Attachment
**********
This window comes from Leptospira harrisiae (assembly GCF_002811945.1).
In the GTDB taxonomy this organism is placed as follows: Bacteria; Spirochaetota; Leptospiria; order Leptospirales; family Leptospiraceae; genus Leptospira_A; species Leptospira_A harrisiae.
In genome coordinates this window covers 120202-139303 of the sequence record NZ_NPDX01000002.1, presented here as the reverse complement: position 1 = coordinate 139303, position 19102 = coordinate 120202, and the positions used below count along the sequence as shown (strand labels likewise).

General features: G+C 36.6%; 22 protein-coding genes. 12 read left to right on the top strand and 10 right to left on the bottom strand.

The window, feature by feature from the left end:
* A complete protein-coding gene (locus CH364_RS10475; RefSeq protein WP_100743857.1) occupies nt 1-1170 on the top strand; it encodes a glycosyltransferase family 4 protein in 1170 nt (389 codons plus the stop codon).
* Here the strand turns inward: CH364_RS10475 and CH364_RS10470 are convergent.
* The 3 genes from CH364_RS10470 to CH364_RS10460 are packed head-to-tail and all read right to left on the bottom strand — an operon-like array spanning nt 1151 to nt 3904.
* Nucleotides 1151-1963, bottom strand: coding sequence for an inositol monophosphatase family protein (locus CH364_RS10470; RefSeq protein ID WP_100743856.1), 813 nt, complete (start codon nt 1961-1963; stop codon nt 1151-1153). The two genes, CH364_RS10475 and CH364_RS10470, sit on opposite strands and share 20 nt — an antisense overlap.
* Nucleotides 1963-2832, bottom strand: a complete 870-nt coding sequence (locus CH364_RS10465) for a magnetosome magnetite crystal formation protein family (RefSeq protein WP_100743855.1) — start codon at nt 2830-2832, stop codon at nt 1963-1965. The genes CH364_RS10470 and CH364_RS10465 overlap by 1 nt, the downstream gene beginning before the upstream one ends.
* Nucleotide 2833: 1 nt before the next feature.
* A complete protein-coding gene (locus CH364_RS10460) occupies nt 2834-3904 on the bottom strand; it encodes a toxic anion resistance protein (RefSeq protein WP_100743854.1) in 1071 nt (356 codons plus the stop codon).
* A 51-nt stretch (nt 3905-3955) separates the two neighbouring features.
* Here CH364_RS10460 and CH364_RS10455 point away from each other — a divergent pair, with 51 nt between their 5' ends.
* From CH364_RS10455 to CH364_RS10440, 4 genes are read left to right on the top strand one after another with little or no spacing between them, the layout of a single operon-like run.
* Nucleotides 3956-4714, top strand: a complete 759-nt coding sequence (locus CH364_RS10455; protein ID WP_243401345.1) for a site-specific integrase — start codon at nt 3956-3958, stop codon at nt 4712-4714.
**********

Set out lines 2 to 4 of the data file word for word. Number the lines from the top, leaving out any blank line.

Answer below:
In the GTDB taxonomy this organism is placed as follows: Bacteria; Spirochaetota; Leptospiria; order Leptospirales; family Leptospiraceae; genus Leptospira_A; species Leptospira_A harrisiae.
In genome coordinates this window covers 120202-139303 of the sequence record NZ_NPDX01000002.1, presented here as the reverse complement: position 1 = coordinate 139303, position 19102 = coordinate 120202, and the positions used below count along the sequence as shown (strand labels likewise).

General features: G+C 36.6%; 22 protein-coding genes. 12 read left to right on the top strand and 10 right to left on the bottom strand.